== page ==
The Culver Town Council is voicing its support for the creation of an East Shore Conservancy District, but members aren’t quite ready to sign a memorandum of understanding. The East Shore Corporation wants to connect to Culver’s wastewater system, due to the failure of its wetland disbursement system.
Last week, the town council voted three-to-one to have Town Manager Jonathan Leist draft a letter saying that the town is in favor of the creation of the East Shore Conservancy District and is willing to enter into negotiations. Leist will present the letter during a Department of Natural Resources Commission hearing next Tuesday.
Council members previously planned to voice their support through a memorandum of understanding with the East Shore Corporation. It would have said that the two entities plan to negotiate a more complete agreement similar to the town’s existing agreement with the Southwest Conservancy District.
But Town Attorney Jim Clevenger said there was some concern about how similar the two agreements would be expected to be. “As we are thinking more through that, there are some differences between the conservancy districts that might cause us to tweak, a bit, the agreement,” Clevenger explained.
One thing that still has to be determined is how much Culver would charge an East Shore Conservancy District for wastewater treatment. A committee of town officials is currently working with Jeff Rowe from accounting firm Baker Tilly to figure that out.
Clevenger explained that the Southwest Conservancy District is essentially charged a wholesale rate since it has its own collection system. On the other hand, East Shore would have to use the town’s system for part of the way, to connect to the plant. “They’re not going to be solely responsible for maintaining that portion of the system,” Clevenger said. “So among the considerations that we have to make on all of this is just how do you want to treat it and treat some of these expenses.”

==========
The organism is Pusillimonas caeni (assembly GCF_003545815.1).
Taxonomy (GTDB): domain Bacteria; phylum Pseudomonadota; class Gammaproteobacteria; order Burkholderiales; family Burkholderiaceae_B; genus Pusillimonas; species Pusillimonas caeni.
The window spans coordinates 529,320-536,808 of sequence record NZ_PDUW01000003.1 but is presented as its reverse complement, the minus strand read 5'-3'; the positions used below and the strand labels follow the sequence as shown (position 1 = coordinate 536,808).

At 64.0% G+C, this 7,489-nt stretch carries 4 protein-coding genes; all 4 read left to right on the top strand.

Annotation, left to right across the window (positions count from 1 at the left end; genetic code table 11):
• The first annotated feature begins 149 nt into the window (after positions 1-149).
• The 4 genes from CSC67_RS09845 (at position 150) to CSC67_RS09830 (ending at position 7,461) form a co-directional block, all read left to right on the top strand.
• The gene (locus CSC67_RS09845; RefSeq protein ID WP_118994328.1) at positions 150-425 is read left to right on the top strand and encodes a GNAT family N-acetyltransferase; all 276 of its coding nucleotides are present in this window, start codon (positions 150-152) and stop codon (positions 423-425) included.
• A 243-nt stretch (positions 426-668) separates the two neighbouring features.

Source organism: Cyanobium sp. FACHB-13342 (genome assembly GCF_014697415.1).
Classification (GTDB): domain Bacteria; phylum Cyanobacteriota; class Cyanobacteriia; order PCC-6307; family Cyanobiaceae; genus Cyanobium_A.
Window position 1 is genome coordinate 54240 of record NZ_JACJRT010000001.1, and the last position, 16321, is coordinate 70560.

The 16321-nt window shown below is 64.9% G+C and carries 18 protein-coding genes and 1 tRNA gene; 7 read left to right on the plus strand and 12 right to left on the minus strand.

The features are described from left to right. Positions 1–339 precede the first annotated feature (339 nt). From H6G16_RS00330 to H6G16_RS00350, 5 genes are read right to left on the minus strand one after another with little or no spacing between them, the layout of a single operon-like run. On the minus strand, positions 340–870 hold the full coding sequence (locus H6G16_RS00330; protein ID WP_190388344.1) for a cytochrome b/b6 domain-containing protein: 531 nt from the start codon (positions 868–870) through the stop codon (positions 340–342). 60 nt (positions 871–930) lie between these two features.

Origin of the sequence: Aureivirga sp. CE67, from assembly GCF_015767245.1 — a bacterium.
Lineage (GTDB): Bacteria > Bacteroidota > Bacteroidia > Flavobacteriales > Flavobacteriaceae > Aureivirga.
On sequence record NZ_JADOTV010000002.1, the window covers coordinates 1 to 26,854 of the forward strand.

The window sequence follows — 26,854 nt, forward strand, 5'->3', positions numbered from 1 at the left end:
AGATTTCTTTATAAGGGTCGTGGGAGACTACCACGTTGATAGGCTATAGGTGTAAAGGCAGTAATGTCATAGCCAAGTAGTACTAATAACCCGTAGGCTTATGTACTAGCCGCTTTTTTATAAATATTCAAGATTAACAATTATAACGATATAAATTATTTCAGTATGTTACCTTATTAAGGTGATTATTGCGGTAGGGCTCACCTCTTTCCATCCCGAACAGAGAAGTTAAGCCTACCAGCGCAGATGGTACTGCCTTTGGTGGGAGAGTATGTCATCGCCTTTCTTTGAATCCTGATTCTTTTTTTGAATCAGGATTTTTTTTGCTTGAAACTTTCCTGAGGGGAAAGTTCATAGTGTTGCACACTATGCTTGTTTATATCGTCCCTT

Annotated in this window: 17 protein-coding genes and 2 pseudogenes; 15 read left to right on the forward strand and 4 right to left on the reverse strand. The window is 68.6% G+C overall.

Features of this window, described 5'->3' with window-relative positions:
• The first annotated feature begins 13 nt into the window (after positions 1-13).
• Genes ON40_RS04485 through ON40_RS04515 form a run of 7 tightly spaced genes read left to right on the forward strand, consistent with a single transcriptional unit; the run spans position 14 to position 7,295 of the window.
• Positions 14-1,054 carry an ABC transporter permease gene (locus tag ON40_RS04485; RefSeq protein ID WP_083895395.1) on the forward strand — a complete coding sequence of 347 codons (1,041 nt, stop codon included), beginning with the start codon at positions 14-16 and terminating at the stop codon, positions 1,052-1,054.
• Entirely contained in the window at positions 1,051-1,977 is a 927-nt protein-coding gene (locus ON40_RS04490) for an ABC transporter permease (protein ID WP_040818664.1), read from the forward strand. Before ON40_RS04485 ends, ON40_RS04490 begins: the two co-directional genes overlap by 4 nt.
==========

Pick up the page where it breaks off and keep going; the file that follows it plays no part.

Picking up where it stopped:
Council Member Joel Samuelson asked if the East Shore Conservancy District would be able to hold the sewage during peak usage, to lessen the impact on the town’s sewer line. “A weird, simultaneous flush situation is basically what I’m trying to say,” Samuelson explained. “Is it going to be staged in, or if they all flush at five o’clock, it’s all coming through at five o’clock?”
Leist and Clevenger said that the sewage would be sent through immediately, but the conservancy district would be charged a large penalty fee if it would send more than a certain amount in a specific period of time. “As long as they stay under the cap, they can all flush at five o’clock,” Clevenger added.
Meanwhile, the East Shore Corporation says it continues to make progress. Representatives told council members that construction drawings are essentially done, financial considerations are being put together, and they’ve applied for a construction permit with the Indiana Department of Environmental Management. Their goal is to have the new connection in service by the middle of May.